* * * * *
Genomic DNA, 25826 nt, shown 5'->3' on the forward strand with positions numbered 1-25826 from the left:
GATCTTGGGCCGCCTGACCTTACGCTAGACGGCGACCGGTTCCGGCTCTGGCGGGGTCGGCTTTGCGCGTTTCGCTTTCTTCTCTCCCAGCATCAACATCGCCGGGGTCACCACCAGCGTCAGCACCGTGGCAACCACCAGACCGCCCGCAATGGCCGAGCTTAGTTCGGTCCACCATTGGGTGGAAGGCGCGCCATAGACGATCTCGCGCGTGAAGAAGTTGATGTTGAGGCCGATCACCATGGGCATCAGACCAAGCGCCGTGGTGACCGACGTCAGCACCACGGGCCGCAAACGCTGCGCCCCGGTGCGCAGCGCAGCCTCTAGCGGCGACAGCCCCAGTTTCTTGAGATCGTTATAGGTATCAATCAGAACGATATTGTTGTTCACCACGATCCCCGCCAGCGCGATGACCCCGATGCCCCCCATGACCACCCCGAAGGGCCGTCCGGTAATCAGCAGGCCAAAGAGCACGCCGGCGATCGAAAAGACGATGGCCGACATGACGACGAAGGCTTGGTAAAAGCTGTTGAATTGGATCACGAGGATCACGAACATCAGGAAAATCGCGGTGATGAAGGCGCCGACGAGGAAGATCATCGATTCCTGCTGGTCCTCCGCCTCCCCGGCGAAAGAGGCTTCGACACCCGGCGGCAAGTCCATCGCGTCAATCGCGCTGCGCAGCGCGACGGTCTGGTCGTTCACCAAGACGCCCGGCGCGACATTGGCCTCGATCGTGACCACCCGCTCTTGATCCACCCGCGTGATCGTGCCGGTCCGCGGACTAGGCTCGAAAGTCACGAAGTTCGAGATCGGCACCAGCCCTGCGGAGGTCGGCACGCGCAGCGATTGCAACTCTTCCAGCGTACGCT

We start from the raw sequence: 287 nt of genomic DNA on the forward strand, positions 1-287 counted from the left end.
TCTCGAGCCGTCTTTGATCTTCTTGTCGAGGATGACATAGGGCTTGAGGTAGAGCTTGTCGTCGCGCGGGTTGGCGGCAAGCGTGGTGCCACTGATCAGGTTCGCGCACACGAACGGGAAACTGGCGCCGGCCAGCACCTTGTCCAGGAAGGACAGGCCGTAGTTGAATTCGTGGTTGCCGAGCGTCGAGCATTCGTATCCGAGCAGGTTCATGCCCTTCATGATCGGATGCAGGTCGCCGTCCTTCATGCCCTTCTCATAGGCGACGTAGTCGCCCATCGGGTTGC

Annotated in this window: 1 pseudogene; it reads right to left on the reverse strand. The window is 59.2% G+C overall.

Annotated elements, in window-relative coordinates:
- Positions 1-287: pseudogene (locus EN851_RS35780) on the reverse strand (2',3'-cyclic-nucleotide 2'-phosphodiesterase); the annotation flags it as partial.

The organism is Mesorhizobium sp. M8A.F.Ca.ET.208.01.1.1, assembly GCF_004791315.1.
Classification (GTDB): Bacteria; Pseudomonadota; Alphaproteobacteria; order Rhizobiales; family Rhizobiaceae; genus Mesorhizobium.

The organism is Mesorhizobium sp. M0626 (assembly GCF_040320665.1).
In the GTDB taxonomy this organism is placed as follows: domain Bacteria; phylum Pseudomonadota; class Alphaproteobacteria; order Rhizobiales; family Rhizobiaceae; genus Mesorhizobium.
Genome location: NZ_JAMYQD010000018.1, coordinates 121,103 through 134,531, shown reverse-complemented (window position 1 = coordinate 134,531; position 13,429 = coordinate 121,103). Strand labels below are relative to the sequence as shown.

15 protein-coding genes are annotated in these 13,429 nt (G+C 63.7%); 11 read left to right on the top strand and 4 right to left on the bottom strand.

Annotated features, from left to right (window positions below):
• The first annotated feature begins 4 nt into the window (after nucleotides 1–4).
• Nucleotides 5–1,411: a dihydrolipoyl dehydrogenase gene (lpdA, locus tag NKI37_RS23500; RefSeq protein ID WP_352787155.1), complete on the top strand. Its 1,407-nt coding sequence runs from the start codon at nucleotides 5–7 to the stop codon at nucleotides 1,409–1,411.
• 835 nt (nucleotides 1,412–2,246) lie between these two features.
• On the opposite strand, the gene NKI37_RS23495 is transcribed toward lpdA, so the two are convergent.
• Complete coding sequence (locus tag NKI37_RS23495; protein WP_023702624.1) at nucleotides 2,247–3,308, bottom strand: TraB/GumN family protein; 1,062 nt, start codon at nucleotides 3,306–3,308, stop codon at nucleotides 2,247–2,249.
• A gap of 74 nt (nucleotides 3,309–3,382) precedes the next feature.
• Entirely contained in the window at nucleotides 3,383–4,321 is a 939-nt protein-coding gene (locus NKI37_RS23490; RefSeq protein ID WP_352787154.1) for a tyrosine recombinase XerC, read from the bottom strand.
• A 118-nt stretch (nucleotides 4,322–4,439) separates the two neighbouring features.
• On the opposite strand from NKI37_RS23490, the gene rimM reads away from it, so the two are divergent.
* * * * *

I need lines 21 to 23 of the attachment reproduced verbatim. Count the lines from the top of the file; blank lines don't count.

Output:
• Entirely contained in the window at nucleotides 3,383–4,321 is a 939-nt protein-coding gene (locus NKI37_RS23490; RefSeq protein ID WP_352787154.1) for a tyrosine recombinase XerC, read from the bottom strand.
• A 118-nt stretch (nucleotides 4,322–4,439) separates the two neighbouring features.
• On the opposite strand from NKI37_RS23490, the gene rimM reads away from it, so the two are divergent.